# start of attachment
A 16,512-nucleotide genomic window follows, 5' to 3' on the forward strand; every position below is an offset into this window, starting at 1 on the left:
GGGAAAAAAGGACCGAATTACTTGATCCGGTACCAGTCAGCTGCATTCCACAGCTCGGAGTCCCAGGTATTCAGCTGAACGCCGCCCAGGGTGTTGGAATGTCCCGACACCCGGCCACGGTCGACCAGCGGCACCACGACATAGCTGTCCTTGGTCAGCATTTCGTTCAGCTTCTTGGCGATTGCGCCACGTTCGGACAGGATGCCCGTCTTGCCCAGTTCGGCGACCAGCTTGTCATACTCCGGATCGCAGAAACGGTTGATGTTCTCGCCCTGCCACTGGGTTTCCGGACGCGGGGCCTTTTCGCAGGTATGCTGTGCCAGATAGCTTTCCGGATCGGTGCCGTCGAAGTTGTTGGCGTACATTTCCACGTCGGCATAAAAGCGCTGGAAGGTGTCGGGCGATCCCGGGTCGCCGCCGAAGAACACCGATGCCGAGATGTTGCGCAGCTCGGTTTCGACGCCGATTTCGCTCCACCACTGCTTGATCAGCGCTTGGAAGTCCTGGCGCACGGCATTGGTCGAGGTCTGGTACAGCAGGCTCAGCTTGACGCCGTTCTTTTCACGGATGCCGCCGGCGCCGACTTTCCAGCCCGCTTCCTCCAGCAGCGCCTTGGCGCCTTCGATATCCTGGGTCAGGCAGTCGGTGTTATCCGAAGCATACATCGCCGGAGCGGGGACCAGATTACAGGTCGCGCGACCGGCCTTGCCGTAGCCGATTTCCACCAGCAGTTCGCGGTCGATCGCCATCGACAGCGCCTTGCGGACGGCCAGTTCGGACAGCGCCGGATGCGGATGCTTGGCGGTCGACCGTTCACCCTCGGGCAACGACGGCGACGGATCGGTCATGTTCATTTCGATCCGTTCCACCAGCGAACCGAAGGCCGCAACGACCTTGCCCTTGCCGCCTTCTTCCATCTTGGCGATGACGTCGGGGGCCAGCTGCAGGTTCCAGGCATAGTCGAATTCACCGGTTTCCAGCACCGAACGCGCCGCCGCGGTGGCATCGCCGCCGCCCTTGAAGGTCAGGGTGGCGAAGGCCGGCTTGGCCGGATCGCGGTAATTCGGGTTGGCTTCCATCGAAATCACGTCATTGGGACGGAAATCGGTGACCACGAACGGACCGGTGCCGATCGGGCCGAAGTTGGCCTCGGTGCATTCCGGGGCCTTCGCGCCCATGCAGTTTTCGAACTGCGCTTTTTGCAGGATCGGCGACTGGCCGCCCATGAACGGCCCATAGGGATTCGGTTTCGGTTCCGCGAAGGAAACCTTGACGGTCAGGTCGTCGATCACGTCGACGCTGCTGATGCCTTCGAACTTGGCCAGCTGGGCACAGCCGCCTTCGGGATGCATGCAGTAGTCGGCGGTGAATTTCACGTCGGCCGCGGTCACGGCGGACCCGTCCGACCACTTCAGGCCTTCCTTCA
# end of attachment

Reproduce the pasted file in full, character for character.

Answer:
A 16,512-nucleotide genomic window follows, 5' to 3' on the forward strand; every position below is an offset into this window, starting at 1 on the left:
GGGAAAAAAGGACCGAATTACTTGATCCGGTACCAGTCAGCTGCATTCCACAGCTCGGAGTCCCAGGTATTCAGCTGAACGCCGCCCAGGGTGTTGGAATGTCCCGACACCCGGCCACGGTCGACCAGCGGCACCACGACATAGCTGTCCTTGGTCAGCATTTCGTTCAGCTTCTTGGCGATTGCGCCACGTTCGGACAGGATGCCCGTCTTGCCCAGTTCGGCGACCAGCTTGTCATACTCCGGATCGCAGAAACGGTTGATGTTCTCGCCCTGCCACTGGGTTTCCGGACGCGGGGCCTTTTCGCAGGTATGCTGTGCCAGATAGCTTTCCGGATCGGTGCCGTCGAAGTTGTTGGCGTACATTTCCACGTCGGCATAAAAGCGCTGGAAGGTGTCGGGCGATCCCGGGTCGCCGCCGAAGAACACCGATGCCGAGATGTTGCGCAGCTCGGTTTCGACGCCGATTTCGCTCCACCACTGCTTGATCAGCGCTTGGAAGTCCTGGCGCACGGCATTGGTCGAGGTCTGGTACAGCAGGCTCAGCTTGACGCCGTTCTTTTCACGGATGCCGCCGGCGCCGACTTTCCAGCCCGCTTCCTCCAGCAGCGCCTTGGCGCCTTCGATATCCTGGGTCAGGCAGTCGGTGTTATCCGAAGCATACATCGCCGGAGCGGGGACCAGATTACAGGTCGCGCGACCGGCCTTGCCGTAGCCGATTTCCACCAGCAGTTCGCGGTCGATCGCCATCGACAGCGCCTTGCGGACGGCCAGTTCGGACAGCGCCGGATGCGGATGCTTGGCGGTCGACCGTTCACCCTCGGGCAACGACGGCGACGGATCGGTCATGTTCATTTCGATCCGTTCCACCAGCGAACCGAAGGCCGCAACGACCTTGCCCTTGCCGCCTTCTTCCATCTTGGCGATGACGTCGGGGGCCAGCTGCAGGTTCCAGGCATAGTCGAATTCACCGGTTTCCAGCACCGAACGCGCCGCCGCGGTGGCATCGCCGCCGCCCTTGAAGGTCAGGGTGGCGAAGGCCGGCTTGGCCGGATCGCGGTAATTCGGGTTGGCTTCCATCGAAATCACGTCATTGGGACGGAAATCGGTGACCACGAACGGACCGGTGCCGATCGGGCCGAAGTTGGCCTCGGTGCATTCCGGGGCCTTCGCGCCCATGCAGTTTTCGAACTGCGCTTTTTGCAGGATCGGCGACTGGCCGCCCATGAACGGCCCATAGGGATTCGGTTTCGGTTCCGCGAAGGAAACCTTGACGGTCAGGTCGTCGATCACGTCGACGCTGCTGATGCCTTCGAACTTGGCCAGCTGGGCACAGCCGCCTTCGGGATGCATGCAGTAGTCGGCGGTGAATTTCACGTCGGCCGCGGTCACGGCGGACCCGTCCGACCACTTCAGGCCTTCCTTCA